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Discussion in 'Other Mad'habs' started by Ghulam, Jul 3, 2014.
Here we go. A rabbi fasting in Ramadhan and hoping that Imams fast on yom kippur! [scroll down for the last line in the news article]
Other day, my wife told me that 2 christian mothers in my daughter's class are fasting this Ramadhan. I wasn't surprised even a bit. I have known a few drink-happy folks pretending to enjoy the bounties of Ramadhan.
There's also world "wear-a-hijab" day for non-muslim women to experience purdah on the fly.
I wonder what's next. May be a custom-made whistle-stop hajj tour, make "your own" shahadah ...
(praying in church seats is so passe; Nation of Islam has been doing that for ages)
Is usama hasan the Wahabi son of the wahabi suhaib hasan?
btw, i'm not commenting on the fiqh issue. i have never lived in a high latitude place during Ramadan and therefore never investigated the issue
i do know that in Istanbul they fast from 3:30 AM to 8:55 PM this year and have none of these hassles of scandiavia and uk
would be nice if someone can bring some fatawa from Hanafi scholars of the Ottoman empire regarding this matter
and yet the oldest "mufti" he brings is the freemason zindiq abduh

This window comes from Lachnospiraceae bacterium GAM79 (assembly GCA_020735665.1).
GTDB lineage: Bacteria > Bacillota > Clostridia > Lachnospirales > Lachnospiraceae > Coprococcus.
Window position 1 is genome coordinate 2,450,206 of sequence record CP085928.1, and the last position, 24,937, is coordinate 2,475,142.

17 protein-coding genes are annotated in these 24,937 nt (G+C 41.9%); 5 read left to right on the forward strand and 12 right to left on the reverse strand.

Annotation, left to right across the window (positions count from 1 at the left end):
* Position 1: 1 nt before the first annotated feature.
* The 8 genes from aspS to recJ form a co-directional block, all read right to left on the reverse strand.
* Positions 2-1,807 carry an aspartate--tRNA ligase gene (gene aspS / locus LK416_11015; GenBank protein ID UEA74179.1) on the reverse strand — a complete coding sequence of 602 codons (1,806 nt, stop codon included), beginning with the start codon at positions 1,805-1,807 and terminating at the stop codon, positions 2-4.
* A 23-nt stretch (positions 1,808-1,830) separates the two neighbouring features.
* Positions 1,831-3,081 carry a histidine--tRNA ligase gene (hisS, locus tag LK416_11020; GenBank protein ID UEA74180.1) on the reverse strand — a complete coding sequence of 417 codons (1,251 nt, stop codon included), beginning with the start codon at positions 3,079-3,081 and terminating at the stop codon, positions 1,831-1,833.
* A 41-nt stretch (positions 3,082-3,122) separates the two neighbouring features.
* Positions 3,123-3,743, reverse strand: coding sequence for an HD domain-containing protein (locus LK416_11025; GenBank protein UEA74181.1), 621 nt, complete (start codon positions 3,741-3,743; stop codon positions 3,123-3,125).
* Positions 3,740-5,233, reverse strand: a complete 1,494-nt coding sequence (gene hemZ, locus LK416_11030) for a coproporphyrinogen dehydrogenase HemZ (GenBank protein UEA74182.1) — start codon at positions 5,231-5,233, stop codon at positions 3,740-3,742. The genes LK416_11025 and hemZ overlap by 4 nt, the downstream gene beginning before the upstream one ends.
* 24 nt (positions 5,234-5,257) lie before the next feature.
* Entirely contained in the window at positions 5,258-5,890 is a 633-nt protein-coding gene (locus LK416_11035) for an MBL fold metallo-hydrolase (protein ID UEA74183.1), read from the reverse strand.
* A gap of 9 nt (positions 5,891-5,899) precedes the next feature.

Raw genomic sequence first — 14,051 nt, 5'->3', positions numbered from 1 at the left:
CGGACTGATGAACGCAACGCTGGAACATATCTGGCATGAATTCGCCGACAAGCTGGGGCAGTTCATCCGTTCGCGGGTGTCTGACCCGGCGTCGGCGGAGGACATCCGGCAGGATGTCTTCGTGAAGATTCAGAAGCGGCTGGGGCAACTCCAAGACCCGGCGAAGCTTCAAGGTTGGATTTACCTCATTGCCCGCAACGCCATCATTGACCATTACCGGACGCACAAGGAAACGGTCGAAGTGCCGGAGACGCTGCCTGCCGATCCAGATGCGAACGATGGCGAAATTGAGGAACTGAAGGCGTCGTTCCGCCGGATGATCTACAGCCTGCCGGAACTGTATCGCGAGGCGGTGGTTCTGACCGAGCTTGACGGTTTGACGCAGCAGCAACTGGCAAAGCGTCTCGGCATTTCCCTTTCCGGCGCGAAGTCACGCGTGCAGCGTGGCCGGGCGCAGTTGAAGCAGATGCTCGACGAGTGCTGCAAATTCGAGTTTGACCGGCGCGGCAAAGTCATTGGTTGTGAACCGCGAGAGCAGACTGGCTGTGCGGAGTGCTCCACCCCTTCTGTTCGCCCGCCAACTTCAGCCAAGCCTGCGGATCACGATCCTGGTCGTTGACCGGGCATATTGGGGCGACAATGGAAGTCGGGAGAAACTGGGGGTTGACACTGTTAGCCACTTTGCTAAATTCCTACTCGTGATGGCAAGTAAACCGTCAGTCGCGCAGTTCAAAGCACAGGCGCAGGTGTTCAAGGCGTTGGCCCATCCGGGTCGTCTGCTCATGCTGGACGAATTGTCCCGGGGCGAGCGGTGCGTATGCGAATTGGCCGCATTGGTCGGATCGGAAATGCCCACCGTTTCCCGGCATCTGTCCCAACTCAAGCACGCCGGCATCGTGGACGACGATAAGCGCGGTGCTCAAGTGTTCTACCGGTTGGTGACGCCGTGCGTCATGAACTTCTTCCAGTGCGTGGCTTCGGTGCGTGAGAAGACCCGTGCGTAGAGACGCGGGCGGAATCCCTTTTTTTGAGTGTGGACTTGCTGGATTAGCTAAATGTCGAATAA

do read the wiki article.
his thought process resonates very closely with that of the whitewashed modernists like mark hanson, bin bayyah and ali jifry. in fact they seem to be torchbearers of his evil legacy
like all kafir and kufr infatuated zanadiq, he too considered the majority of the Muslim world to be below his enlightened puppet-masters, and tried to transpose their ideologies as the 'true essence of Islam'
more from wiki
obviously, wikipedia ain't hujjah. i dunno about the love of bahai part from Muslim scholars (first time i read of it), but his freemason status and love and infatuation for christians and christianity has been stated by Muslim scholars as well... and in abundance. the same goes for his teacher gamaluddin afghani
'Those who find this genuinely unbearable, or are convinced of the non-literalist approach of “morning to evening” rather than the literalist “dawn to sunset”, may wish to fast for 12 or preferably 14-16 hours, beginning from dawn, sunrise or even their usual morning meal (breakfast!). Such moderate timings are based on the fatwas of jurists over many centuries for high latitudes'
Pakistanis who wake up at midday can start then also